As observed on the map, the northern and western parts of the State are covered by broad plateaus punctuated by numerous mountain ranges. The Kimberley Plateau region occupies the far northern part of the state. The highly rugged coastline of the state is dotted by reefs while the interior woodland areas are covered by woody trees and bristly grasses. The southern and eastern borders of the Kimberley region are formed by the Ord and Fitzroy rivers. Some other significant rivers of Western Australia include Ashburton, De Grey, Fortescue, Rudall, Gascoyne, Swan, Frankland, Blackwood, etc.
The Great Sandy Desert is situated in the southern part of the Kimberley region. This desert stretches southwards and merges with the Gibson Desert. In the state’s southern part, The Gibson Desert merges with the Great Victoria Desert. The Pilbara region is situated on the southwestern part of the Great Sandy Desert. Located in the Hamersley Mountain range of the Pilbara region, in the southeastern part of the Karijini National Park is Mount Meharry, which rises to an elevation of 1,249m and is the highest point in Western Australia.
Most of the southwestern part of Western Australia is formed by the Yilgarn block/ Yilgarn craton. The craton is surrounded in the east by the flat, treeless Nullarbor Plain which juts down to the Southern Ocean and is lined by magnificent coastal cliffs. The Perth Basin is separated from the Yilgarn block by the Darling Range. In the extreme southern part of the state, the Yilgarn block rises to about 1,096m in the Stirling Range and drops down to the ocean forming rugged coastlines and white sandy bays. As marked on the map by an upside-down yellow triangle, Lake Macleod at -4m, forms the lowest point of the state.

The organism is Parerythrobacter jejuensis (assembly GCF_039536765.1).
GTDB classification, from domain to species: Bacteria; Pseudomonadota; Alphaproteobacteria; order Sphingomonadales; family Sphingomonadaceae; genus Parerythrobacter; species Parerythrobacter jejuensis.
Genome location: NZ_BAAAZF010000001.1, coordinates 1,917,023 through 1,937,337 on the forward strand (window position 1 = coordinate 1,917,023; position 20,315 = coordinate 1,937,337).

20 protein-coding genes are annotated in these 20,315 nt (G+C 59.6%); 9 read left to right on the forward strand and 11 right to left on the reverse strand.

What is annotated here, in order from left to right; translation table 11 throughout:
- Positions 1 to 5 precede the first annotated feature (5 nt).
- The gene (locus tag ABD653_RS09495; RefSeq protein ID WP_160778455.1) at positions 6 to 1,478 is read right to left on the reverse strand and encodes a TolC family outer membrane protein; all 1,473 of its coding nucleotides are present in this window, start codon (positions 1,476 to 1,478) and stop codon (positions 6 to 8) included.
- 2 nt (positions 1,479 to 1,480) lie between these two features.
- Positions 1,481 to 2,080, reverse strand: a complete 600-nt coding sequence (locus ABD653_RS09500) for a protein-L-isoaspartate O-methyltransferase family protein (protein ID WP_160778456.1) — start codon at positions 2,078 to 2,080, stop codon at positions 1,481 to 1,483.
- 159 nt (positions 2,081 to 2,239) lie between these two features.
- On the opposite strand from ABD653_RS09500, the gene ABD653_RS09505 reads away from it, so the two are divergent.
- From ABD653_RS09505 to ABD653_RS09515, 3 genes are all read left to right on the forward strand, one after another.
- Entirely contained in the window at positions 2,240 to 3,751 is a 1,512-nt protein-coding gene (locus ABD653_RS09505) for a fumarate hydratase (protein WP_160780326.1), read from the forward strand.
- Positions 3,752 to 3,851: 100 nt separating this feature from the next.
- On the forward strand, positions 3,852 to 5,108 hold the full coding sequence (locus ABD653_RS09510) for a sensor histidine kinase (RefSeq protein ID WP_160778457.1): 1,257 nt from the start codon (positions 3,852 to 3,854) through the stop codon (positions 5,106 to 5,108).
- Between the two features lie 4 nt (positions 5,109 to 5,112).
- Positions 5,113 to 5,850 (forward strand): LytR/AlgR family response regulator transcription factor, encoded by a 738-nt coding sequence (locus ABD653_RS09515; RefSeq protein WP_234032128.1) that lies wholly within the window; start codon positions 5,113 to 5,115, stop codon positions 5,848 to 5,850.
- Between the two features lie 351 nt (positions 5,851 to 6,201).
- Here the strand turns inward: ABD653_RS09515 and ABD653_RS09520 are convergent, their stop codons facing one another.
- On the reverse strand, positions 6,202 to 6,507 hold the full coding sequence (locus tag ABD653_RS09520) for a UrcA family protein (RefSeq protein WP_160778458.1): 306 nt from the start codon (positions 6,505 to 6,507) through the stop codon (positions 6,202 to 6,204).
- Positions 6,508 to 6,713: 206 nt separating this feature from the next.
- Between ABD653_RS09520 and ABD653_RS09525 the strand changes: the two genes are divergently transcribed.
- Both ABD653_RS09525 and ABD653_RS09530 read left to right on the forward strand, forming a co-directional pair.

The Australian State of Western Australia is administratively divided into 5 land divisions. In alphabetical order, these 5 land divisions are Eastern Land Division, Eucla Land Division, Kimberley Land Division, North West Land Division, South West Land Division. The land divisions are further subdivided into a total of 90 land districts. The land districts are again further subdivided into numbered locations and gazette townships.
Covering a total land area of 2,527,013 sq.km, The State of Western Australia is Australia’s largest State and the 2nd largest country subdivision in the world. Located about 19km from the mouth of the Swan River, in the southwestern corner of the State is Perth – the capital and the largest city of Western Australia. It is also the 4th most populous city in Australia. Perth serves as an industrial, economic hub and the administrative center of Western Australia.
Western Australia is a large state that is located in the western part of Australia. It is geographically positioned in the Southern and Eastern hemispheres of the Earth. Western Australia is bordered by the Northern Territory in the northeast; by South Australia in the southeast; by the Southern Ocean in the south; by the Indian Ocean in the west and northwest; and by the Timor Sea in the north.
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This page was last updated on April 6, 2023